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Our latest guidance note as at 16 April on the "Coronavirus: reclaiming Statutory Sick Pay under the Rebate Scheme" can be found here.

The law on Statutory Sick Pay (SSP) has changed (and may continue to change) during the unfolding Coronavirus outbreak.

In order to qualify for SSP an employee must be absent from work due to incapacity. This is defined as: “A day on which the employee concerned is, or is deemed in accordance with regulations to be, incapable by reason of some specific disease or bodily or mental disablement of doing work which he can reasonably be expected to do under that contract" (section 151(4), Social Security Contributions and Benefits Act 1992).

The Government has already announced a number of changes it is making to SSP as a result of Coronavirus. The Statutory Sick Pay (Coronavirus) (Suspension of Waiting Days and General Amendment) Regulations 2020 which implement these changes has now come into effect.

In summary, the new regulations confirm the following:

  • That SSP can be paid from the first day of an employee’s absence from work (rather than the fourth day, which has been the case up until now), where an employee is incapable, or deemed incapable, of doing work by reason of Coronavirus. SSP increases to £95.85 per week on 6 April 2020.

  • That the definition of who will be deemed “incapable to work”, and so entitled to SSP (under the definition above), has been expanded to include those who are isolating themselves “in such a manner as to prevent infection or contamination with coronavirus”. The new regulations contain a schedule which sets out that the following people will be entitled to SSP under this provision:

    - People with symptoms of Coronavirus who are self-isolating for seven days.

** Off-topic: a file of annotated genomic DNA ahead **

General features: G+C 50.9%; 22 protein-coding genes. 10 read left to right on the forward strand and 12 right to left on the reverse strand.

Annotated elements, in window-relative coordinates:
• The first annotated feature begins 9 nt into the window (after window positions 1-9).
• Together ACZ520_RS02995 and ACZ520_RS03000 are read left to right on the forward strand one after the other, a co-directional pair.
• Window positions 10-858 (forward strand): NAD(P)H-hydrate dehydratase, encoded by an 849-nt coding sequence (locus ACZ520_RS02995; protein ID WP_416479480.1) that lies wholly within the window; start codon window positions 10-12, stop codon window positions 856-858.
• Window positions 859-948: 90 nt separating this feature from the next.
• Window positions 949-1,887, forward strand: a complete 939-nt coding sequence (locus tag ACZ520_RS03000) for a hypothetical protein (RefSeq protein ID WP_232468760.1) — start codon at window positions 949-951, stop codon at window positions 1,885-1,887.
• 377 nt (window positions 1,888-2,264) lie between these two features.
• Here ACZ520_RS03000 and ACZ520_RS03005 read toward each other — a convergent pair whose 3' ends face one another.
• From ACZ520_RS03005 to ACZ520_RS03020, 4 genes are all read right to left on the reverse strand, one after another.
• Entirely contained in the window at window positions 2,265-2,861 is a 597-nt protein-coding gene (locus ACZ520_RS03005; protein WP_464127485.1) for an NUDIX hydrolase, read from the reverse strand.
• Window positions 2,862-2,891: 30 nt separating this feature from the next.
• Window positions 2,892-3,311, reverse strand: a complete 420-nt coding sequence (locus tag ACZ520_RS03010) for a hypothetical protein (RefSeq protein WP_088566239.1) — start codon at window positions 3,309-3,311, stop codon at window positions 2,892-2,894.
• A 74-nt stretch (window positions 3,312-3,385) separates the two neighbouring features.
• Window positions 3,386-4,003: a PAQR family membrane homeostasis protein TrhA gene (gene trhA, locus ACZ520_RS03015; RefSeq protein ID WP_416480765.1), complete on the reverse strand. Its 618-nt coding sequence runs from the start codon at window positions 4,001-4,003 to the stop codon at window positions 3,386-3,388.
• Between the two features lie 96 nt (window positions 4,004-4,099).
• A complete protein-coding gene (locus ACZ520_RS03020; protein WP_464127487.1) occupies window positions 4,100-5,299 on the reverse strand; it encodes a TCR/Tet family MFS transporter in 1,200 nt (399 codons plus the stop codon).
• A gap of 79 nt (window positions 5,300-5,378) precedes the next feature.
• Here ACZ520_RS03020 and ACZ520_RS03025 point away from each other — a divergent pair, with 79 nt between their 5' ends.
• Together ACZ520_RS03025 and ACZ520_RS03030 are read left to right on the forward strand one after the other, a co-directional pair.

- People who live with someone who has symptoms of Coronavirus, and so need to stay at home for 14 days.

    - People in the category above, who subsequently develop Coronavirus symptoms and need to self-isolate for seven days from the onset of symptoms.

This position mirrors the Government’s guidance on who should self-isolate, which can be found in its “Guidance for households with possible coronavirus infection”.

These changes will apply retrospectively from 13 March 2020. The amendments had originally been stated to expire after eight months, but that expiry mechanism has gone – there is no time limit and the amendments will be subject to review.

On 16 April, the government amended the SSP regulations to extend the group of those entitled to SSP to include those in clinically extremely vulnerable groups who have been notified that they should stay at home at all times until the end of June (known as “shielding”). The Explanatory Memorandum to the amendments explains that “this is intended as a safety net for individuals, in cases where their employer chooses not to furlough them under the Coronavirus Job Retention Scheme”. For information on how eligible employers can reclaim SSP under the government’s rebate scheme, see here.

We appreciate that this is a stressful and worrying time for our readers (and for so many), and we do hope that you find the guidance contained in this blog useful. If you are interested in formally engaging the firm and require further tailored advice in relation to what is covered, please contact Amy Wren, or your usual contact at the firm on +44 (0)20 3375 7000.

Please note that our Employment team is currently experiencing a very high volume of queries in light of the COVID-19 outbreak, which unfortunately means that we are unlikely to be able to respond to informal queries of a more general nature, given the need to prioritise urgent queries from existing or new clients. We hope this blog is, however, helpful in addressing some of those more general queries.

This publication is a general summary of the law. It should not replace legal advice tailored to your specific circumstances.

© Farrer & Co LLP, April 2020

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